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A review of the 2023 Grammy nominations


Nominations for next year's Grammy Awards are out today. Some of the world's biggest pop stars got major nods - performers like Taylor Swift, Olivia Rodrigo, Billie Eilish and Miley Cyrus - though it was the singer and songwriter SZA who led the entire field with nine nominations.


SZA: (Singing) I might kill my ex - not the best idea.

SUMMERS: Here to talk all things Grammys with us is Stephen Thompson from NPR Music. Thanks for being here.


SUMMERS: OK. So they give out Grammys in 94 different categories. It's hard to sum everything up in just a few minutes. We're going to try our best. What are your big takeaways from this round of nominations?

THOMPSON: Well, the first thing that jumped out to me is that in the top three general categories - I'm talking about album, record and song of the year - they are overwhelmingly dominated by women. That is unusual for the Grammys, which have had kind of an up-and-down history with attempts to achieve some kind of gender parity. In each of those three categories, there are eight nominees apiece, and every artist is a woman except for Jon Batiste. As you scroll through those major categories, you see a lot of those same huge names popping up over and over again. You mentioned them - SZA, Taylor Swift, Miley Cyrus, Billie Eilish, Olivia Rodrigo. All of them are hugely represented in those top categories, and each of them has at least six nominations. If you're looking for surprises, people who weren't necessarily expected to dominate, Victoria Monet had a massive day. She got seven nominations, including best new artist and record of the year for the song "On My Mama."


VICTORIA MONET: (Singing) I put that on my mama, on my hood. I look fly. I look good. You can't touch my bag.

SUMMERS: All right. What else jumps out to you? Are there any other big surprises that are worth us talking about?

THOMPSON: Well, it's hard to call Jon Batiste a surprise after he won album of the year. He pops up in album of the year, song of the year, record of the year. It's a clear reminder the Grammys absolutely love Jon Batiste. One thing I spotted scrolling through all of those 94 categories is that while SZA is the most nominated artist, the most nominated album is actually the soundtrack to the "Barbie" movie. I counted 11 nominations for songs from "Barbie," including four of the five nominees in the category of best song written for visual media. That doesn't even count the "Barbie" score, which is also nominated - so a huge, huge, huge day for the "Barbie" soundtrack. It helps that those "Barbie" songs are by huge stars. You've got Billie Eilish, Dua Lipa, Nicki Minaj, Ice Spice and, of course, Ryan Gosling for "I'm Just Ken."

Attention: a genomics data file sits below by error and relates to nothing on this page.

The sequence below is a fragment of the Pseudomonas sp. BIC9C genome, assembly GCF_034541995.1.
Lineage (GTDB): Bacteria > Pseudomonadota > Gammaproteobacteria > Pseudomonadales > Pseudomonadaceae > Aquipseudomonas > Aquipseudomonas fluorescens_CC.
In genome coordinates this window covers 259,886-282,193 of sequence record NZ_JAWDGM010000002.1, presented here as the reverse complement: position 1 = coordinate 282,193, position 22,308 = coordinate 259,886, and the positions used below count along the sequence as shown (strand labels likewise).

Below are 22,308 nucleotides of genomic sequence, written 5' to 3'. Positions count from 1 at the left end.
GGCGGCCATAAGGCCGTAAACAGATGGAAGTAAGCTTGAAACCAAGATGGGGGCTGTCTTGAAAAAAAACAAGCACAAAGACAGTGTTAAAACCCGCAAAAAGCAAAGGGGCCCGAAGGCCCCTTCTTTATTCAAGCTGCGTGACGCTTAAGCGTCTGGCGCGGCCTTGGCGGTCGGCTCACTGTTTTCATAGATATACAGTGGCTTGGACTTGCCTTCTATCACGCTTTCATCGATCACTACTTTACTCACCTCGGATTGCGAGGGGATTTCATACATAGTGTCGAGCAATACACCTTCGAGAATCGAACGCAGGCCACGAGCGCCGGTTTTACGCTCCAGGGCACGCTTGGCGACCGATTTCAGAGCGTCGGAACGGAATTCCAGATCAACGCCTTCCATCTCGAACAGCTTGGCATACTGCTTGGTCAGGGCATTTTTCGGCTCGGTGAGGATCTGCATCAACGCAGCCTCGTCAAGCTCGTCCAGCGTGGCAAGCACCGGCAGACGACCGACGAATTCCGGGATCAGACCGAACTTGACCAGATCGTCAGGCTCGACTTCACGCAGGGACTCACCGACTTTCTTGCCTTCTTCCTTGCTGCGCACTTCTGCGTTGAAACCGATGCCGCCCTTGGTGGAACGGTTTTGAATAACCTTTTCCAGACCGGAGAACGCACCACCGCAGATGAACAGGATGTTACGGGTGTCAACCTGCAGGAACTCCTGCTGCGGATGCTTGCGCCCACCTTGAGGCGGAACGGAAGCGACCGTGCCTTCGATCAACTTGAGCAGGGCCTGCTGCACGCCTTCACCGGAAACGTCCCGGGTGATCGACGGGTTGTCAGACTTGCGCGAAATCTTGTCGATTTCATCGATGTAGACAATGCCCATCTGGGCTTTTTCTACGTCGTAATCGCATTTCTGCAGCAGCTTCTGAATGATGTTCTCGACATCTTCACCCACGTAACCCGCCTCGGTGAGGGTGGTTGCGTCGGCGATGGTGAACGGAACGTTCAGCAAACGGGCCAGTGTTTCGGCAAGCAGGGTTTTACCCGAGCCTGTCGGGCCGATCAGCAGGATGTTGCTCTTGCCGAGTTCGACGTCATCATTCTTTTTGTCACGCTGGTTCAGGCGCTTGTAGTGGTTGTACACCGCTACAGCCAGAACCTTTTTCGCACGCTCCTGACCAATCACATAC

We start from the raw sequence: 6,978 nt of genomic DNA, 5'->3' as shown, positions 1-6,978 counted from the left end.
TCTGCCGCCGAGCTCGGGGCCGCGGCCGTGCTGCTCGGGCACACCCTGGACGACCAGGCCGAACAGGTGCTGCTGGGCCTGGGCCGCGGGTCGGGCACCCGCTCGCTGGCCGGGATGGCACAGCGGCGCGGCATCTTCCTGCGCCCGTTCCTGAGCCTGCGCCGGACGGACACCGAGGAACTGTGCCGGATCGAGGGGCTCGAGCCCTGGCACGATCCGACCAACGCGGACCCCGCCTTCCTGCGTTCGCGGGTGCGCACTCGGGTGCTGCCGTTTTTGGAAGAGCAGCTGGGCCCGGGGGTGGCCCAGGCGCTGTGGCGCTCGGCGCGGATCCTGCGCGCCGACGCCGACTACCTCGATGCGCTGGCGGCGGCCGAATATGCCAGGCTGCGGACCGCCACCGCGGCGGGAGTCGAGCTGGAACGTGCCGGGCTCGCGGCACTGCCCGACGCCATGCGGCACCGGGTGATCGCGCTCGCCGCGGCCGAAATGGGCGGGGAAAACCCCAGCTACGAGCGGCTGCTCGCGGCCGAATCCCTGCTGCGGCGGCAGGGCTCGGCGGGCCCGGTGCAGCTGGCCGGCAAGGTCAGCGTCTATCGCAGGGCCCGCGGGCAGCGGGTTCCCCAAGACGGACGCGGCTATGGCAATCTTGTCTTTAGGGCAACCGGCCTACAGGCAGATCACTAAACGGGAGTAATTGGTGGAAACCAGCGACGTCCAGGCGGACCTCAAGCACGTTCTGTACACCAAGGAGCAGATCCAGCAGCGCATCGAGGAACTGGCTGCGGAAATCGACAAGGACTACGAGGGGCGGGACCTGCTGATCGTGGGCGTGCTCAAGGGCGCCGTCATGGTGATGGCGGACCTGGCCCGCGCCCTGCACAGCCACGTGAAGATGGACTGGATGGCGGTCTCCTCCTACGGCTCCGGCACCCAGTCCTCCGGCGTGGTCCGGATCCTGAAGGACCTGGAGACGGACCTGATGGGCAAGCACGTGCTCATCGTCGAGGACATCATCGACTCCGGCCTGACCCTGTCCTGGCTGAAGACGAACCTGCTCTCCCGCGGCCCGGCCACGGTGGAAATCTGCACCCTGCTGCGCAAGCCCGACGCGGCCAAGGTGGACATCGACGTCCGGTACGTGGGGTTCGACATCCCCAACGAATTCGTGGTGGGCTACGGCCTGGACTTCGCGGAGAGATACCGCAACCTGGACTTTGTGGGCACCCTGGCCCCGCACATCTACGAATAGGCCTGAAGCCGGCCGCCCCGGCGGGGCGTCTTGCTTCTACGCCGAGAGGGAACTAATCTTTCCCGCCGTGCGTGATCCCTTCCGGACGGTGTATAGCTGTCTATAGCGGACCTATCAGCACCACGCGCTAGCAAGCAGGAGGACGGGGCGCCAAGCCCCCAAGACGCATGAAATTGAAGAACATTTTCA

RYAN GOSLING: (Singing) I'm just Ken. Anywhere else, I'd be a 10. Is it my destiny to live and die...

SUMMERS: OK. In less fun news, let's talk about snubs, people who did not make the list for nominations - any of those stand out to you?

THOMPSON: Well, looking at the other categories, I'm actually surprised the "Barbie" soundtrack didn't get an album of the year nod. But what stood out to me the most, I think, is how scant the representation was for rock and country music and hip-hop, to a certain extent. With so much pop and R&B in the lead categories, there's not a lot of room left over for those other genres. A lot of people thought Foo Fighters were going to get major nominations for their album, "But Here We Are." It's one of their best in years. They are a big Grammy favorite. Dave Grohl is basically the mayor of rock 'n' roll. They're nominated in the rock categories, but they got shut out of the general field.

This was also a very, very big year commercially for country music, and yet country got largely left out of a lot of the major categories, too. Luke Combs had a massive crossover hit with his cover of Tracy Chapman's "Fast Car." That only got one nomination. And I was very curious about what the Grammys were going to do with Morgan Wallen. His song, which is called "Last Night," was the biggest hit of this year, but he's also a mainstream country star with a very polarizing reputation. And in recent years, the Grammys have shied away from what you might call bro country, and they mostly shied away from Morgan Wallen this year, too. So he got just one nomination. "Last Night" was nominated for best country song.

SUMMERS: Stephen Thompson is a writer with NPR Music and a co-host of Pop Culture Happy Hour. Stephen, thank you.

THOMPSON: Thank you, Juana.


MORGAN WALLEN: (Singing) I know that last night we let the liquor talk. I can't remember everything we said, but we said it all. You told me... Transcript provided by NPR, Copyright NPR.

NPR transcripts are created on a rush deadline by an NPR contractor. This text may not be in its final form and may be updated or revised in the future. Accuracy and availability may vary. The authoritative record of NPR’s programming is the audio record.

Stephen Thompson is a writer, editor and reviewer for NPR Music, where he speaks into any microphone that will have him and appears as a frequent panelist on All Songs Considered. Since 2010, Thompson has been a fixture on the NPR roundtable podcast Pop Culture Happy Hour, which he created and developed with NPR correspondent Linda Holmes. In 2008, he and Bob Boilen created the NPR Music video series Tiny Desk Concerts, in which musicians perform at Boilen's desk. (To be more specific, Thompson had the idea, which took seconds, while Boilen created the series, which took years. Thompson will insist upon equal billing until the day he dies.)